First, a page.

First, check to see if the pages of your website are being indexed by using the ‘site:’ command (e.g. site:www.example.com). This will list all the pages of your website that Google has indexed. If you find that no results are returned or you’re missing pages, go to the missing pages and look at the source code for the ‘no-index’ tag. The easiest way to find it is by using CTRL + F on Windows or COMMAND + F on Apple and search for ‘index’, which is generally found in the <head> section.
Being able to control and edit the robots.txt file of your website can be extremely important. The robot.txt file directs robots (or bots such as googlebot) as to what to index and what not to index. The ability to prevent the cart of an e-commerce website and the admin folders of a site being indexed is good practice, but the ability to control what is indexed from the directory should be an essential of any website platform you wish to use.
Robots.txt can generally be found at: e.g. www.example.com/robots.txt
An XML sitemap assists search engines to discover a site’s pages and understand its structure. Sitemaps can be submitted via Google Search Console and they immediately tell search engines that there are new pages that have been created.
Having a dynamic sitemap that is ‘tied-in’ or can be ‘added’ on top of’ a CMS, which automatically updates the sitemap as pages are created, deleted, redirected or modified, can not only save you lots of time but keeps Google informed of these changes.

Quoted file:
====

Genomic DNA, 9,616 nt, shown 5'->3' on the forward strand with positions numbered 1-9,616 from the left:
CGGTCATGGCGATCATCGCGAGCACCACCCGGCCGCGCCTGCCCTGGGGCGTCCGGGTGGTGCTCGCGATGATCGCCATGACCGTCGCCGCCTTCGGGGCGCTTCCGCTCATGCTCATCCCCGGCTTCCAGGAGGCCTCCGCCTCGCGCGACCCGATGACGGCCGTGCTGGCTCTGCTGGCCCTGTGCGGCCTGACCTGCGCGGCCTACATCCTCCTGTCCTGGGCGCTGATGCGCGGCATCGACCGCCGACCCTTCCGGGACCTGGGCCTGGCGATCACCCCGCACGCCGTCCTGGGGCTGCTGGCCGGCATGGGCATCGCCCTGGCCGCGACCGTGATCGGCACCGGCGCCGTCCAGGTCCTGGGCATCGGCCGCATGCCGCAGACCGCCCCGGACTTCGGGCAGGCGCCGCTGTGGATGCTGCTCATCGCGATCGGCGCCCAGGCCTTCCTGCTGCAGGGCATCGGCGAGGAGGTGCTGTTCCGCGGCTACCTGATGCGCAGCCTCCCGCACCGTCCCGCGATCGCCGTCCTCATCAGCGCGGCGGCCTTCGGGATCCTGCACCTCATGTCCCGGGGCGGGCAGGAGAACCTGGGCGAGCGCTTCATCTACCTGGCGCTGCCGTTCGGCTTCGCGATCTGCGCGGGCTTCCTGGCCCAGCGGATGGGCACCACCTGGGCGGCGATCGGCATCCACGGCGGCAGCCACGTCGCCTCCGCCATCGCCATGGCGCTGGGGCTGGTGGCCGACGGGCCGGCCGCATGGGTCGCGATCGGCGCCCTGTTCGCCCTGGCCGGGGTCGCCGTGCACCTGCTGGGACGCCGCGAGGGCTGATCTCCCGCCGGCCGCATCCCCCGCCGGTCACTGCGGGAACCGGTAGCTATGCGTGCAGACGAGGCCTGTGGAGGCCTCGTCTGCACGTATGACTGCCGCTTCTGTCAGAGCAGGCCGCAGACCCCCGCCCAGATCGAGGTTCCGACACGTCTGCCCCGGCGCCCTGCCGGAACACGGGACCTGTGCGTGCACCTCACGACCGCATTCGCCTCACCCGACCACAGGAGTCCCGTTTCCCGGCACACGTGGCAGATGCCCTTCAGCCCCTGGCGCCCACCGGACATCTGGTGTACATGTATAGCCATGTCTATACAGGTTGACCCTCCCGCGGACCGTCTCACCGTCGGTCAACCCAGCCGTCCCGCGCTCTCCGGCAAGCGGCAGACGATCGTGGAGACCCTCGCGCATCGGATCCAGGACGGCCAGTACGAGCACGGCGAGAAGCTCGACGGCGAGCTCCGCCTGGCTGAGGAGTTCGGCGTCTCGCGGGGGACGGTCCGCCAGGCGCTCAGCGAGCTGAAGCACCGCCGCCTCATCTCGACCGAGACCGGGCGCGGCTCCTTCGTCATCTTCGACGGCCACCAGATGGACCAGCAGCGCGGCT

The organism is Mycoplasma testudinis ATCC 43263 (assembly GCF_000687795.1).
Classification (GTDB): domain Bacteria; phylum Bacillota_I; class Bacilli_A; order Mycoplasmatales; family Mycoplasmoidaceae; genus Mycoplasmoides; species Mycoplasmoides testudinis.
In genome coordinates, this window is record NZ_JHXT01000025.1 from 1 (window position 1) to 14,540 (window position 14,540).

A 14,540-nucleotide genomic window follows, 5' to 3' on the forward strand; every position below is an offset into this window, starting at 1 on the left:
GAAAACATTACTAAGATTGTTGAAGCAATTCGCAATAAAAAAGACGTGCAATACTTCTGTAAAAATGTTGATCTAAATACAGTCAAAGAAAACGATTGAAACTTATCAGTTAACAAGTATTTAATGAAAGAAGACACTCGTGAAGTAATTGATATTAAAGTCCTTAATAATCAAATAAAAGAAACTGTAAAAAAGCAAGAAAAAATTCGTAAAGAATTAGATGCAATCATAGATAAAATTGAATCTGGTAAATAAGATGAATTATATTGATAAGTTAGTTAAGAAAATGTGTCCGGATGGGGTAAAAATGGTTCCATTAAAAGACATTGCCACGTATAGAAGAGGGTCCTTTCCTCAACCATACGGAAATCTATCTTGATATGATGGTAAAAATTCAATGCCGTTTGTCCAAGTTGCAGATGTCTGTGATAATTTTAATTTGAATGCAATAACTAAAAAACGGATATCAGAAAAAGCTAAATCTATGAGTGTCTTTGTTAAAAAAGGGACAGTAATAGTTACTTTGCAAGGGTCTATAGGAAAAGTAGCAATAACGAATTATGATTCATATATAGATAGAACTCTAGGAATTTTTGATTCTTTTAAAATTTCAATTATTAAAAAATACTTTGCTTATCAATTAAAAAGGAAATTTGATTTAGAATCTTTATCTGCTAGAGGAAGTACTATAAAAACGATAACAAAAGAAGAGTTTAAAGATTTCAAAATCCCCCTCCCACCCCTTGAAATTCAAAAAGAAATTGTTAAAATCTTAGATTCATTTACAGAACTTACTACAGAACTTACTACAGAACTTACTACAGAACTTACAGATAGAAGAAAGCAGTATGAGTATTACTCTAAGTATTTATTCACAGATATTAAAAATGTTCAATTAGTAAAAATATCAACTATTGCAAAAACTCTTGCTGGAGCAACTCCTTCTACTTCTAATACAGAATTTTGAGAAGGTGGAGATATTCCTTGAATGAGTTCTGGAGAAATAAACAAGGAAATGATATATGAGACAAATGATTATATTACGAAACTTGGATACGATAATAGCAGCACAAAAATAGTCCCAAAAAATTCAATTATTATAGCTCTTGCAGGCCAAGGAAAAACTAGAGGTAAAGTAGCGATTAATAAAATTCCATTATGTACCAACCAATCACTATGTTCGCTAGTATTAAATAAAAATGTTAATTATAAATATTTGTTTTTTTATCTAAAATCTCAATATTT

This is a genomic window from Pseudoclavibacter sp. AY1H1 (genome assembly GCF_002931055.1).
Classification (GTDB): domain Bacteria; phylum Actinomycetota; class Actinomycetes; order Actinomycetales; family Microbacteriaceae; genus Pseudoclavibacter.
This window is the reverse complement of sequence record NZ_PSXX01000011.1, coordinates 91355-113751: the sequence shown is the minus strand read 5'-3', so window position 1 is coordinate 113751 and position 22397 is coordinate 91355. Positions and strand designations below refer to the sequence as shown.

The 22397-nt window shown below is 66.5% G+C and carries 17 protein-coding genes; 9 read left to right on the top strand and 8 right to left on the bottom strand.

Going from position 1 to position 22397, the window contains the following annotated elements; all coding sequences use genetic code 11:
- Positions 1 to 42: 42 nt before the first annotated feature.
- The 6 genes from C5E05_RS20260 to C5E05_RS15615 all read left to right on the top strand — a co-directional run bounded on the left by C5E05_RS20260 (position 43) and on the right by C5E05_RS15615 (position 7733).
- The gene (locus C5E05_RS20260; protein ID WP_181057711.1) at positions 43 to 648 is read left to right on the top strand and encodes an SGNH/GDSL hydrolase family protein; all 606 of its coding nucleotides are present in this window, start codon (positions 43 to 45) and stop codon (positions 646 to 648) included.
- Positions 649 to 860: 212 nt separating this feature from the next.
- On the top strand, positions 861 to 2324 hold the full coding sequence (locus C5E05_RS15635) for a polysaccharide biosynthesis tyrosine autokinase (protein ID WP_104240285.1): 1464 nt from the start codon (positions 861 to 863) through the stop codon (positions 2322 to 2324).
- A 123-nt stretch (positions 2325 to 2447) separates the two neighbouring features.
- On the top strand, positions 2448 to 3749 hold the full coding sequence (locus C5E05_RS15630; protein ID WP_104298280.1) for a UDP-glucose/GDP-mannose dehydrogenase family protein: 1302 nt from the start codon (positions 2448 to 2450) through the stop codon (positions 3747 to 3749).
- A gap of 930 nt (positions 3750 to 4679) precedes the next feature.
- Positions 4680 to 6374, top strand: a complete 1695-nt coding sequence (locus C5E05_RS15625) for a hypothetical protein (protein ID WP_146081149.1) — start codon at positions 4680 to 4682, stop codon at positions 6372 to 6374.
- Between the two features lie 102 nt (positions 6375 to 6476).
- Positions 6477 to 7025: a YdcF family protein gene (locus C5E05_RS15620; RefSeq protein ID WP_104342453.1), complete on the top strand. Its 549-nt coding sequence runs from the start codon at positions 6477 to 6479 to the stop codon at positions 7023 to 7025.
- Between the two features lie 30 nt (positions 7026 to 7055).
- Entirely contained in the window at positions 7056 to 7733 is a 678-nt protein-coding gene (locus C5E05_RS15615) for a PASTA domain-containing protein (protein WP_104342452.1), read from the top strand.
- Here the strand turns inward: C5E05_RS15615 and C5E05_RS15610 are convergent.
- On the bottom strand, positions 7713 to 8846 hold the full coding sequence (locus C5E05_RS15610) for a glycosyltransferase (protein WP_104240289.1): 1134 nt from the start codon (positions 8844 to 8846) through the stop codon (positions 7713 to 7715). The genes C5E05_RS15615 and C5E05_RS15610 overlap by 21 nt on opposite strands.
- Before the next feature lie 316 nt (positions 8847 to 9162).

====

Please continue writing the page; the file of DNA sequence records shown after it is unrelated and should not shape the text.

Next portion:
Sitemap.xml can generally be found at: e.g. www.example.com/sitemap.xml
Dedicated e-commerce website platforms are inherently different to blogging website platforms. If you’re using an e-commerce platform, features you should be looking for are the ability to insert content, create templates and link to pages that aren’t part of the product section of your website.
Does your company have bricks and mortar locations? If so, this section applies to you. Some store finder systems don’t index the store pages and contact information, instead they pull them from a database. Clickable and index-able pages create NAP (Name, Address & Phone Number) consistency and are an easy way for users to find your contact details straight from the search results.
Duplicate content can easily arise if you aren’t careful, resulting from reusing content on different pages and sections of your website, using the same content on different location pages or on print-friendly pages, or from www and non-www versions of your site both being live at the same time.
Reusing content dilutes its value and causes pages to compete with one another in the search results. The best thing to do, in SEO terms, is make sure you have unique copy on every page of your website.
Copyscape is the go to tool for plagiarism and duplicate content checking.